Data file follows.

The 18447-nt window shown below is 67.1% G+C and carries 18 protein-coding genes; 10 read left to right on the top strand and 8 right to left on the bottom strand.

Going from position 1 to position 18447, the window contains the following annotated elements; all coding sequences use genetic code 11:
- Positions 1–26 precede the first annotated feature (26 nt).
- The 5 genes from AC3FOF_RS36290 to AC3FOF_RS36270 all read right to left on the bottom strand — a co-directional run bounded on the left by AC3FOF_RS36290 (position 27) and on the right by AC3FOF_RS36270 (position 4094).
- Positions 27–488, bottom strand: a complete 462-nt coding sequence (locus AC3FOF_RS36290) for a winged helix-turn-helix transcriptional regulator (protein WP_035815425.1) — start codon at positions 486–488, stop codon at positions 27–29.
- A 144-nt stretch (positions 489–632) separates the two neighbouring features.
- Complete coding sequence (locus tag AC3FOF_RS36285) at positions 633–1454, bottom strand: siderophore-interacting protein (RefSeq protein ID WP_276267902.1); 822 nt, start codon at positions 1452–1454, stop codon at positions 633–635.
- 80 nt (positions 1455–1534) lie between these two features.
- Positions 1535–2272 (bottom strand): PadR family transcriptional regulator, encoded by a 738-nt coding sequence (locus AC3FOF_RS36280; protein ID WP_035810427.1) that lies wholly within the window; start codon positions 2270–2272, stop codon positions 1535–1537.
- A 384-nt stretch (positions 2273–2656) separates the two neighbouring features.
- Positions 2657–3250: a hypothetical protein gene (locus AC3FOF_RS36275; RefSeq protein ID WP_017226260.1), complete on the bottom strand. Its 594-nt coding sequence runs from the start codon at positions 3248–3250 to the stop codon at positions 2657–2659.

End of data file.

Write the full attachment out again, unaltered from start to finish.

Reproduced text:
The 18447-nt window shown below is 67.1% G+C and carries 18 protein-coding genes; 10 read left to right on the top strand and 8 right to left on the bottom strand.

Going from position 1 to position 18447, the window contains the following annotated elements; all coding sequences use genetic code 11:
- Positions 1–26 precede the first annotated feature (26 nt).
- The 5 genes from AC3FOF_RS36290 to AC3FOF_RS36270 all read right to left on the bottom strand — a co-directional run bounded on the left by AC3FOF_RS36290 (position 27) and on the right by AC3FOF_RS36270 (position 4094).
- Positions 27–488, bottom strand: a complete 462-nt coding sequence (locus AC3FOF_RS36290) for a winged helix-turn-helix transcriptional regulator (protein WP_035815425.1) — start codon at positions 486–488, stop codon at positions 27–29.
- A 144-nt stretch (positions 489–632) separates the two neighbouring features.
- Complete coding sequence (locus tag AC3FOF_RS36285) at positions 633–1454, bottom strand: siderophore-interacting protein (RefSeq protein ID WP_276267902.1); 822 nt, start codon at positions 1452–1454, stop codon at positions 633–635.
- 80 nt (positions 1455–1534) lie between these two features.
- Positions 1535–2272 (bottom strand): PadR family transcriptional regulator, encoded by a 738-nt coding sequence (locus AC3FOF_RS36280; protein ID WP_035810427.1) that lies wholly within the window; start codon positions 2270–2272, stop codon positions 1535–1537.
- A 384-nt stretch (positions 2273–2656) separates the two neighbouring features.
- Positions 2657–3250: a hypothetical protein gene (locus AC3FOF_RS36275; RefSeq protein ID WP_017226260.1), complete on the bottom strand. Its 594-nt coding sequence runs from the start codon at positions 3248–3250 to the stop codon at positions 2657–2659.